David Bourget (Western Ontario)
David Chalmers (ANU, NYU)
Rafael De Clercq
Jack Alan Reynolds
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Journal of Value Inquiry 20 (4):289-296 (1986)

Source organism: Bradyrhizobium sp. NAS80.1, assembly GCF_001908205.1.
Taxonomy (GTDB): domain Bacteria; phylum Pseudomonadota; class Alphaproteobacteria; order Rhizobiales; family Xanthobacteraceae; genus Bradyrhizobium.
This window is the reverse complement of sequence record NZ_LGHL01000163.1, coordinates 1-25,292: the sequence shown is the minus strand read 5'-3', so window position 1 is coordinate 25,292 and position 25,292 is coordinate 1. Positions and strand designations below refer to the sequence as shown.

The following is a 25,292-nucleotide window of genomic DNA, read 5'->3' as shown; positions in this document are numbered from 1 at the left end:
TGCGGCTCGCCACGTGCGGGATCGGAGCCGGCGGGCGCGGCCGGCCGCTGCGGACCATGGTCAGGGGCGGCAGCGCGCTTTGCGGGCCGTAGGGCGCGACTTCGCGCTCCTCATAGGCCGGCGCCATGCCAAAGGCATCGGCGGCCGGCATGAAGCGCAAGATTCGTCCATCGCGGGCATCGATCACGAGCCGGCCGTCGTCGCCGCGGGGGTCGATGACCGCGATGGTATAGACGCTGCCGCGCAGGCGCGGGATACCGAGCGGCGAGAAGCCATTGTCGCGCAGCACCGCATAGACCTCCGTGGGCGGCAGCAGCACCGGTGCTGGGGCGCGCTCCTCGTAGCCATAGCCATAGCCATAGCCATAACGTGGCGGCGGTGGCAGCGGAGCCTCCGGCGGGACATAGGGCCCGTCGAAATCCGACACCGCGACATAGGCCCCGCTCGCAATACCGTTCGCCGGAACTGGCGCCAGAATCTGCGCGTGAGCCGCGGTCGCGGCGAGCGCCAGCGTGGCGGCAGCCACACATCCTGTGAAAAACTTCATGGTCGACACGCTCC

The concept of supererogation is an act that it is right to do but not wrong not to do. The moral trinity of the deontic logic excludes such acts from moral theory. A moral theory that is based on duty or obligation unqualified seems inevitably to make all good acts obligations, whether construed from a teleological or deontological point of view. If supererogation is a moral fact, no moral theory can survive without acknowledging it. One way to distinguish supererogation from obligation that is not arbitrary is to draw the line of obligation at death and dismemberment. Such a limit to obligation is often implicit in moral theory. Inclusive obligation requires us all to be heroes all of the time. The moral limit to obligation is one of Hobbes's teachings. Though it is seldom noted in contemporary political and moral theory, it is, for example, implied in Rawls's definition of ‘supererogation.’ In this definition it is said that heroic supererogation would be a duty but for the high cost associated with it. This cost is the risk of life and limb;.it distinguishes supererogation from both benevolence and obligation.A supererogation is a good act with a high cost. The goodness of the act, however determined, must be proportionate to the cost to the agent. If life is risked, life or something deemed no less valuable must be gained. The intention to effect such important goods for others is sufficient for an act to be supererogatory even if it fails.If moral reality is inevitably vague, complex, and incomplete, then it is no surprise that moral theory is that way, too. The challenge is that moral theory be no more vague, complex, and incomplete than necessary and in ways justified by the nature of moral reality. A science, Aristotle advised, can be no more precise than its subject matter permits
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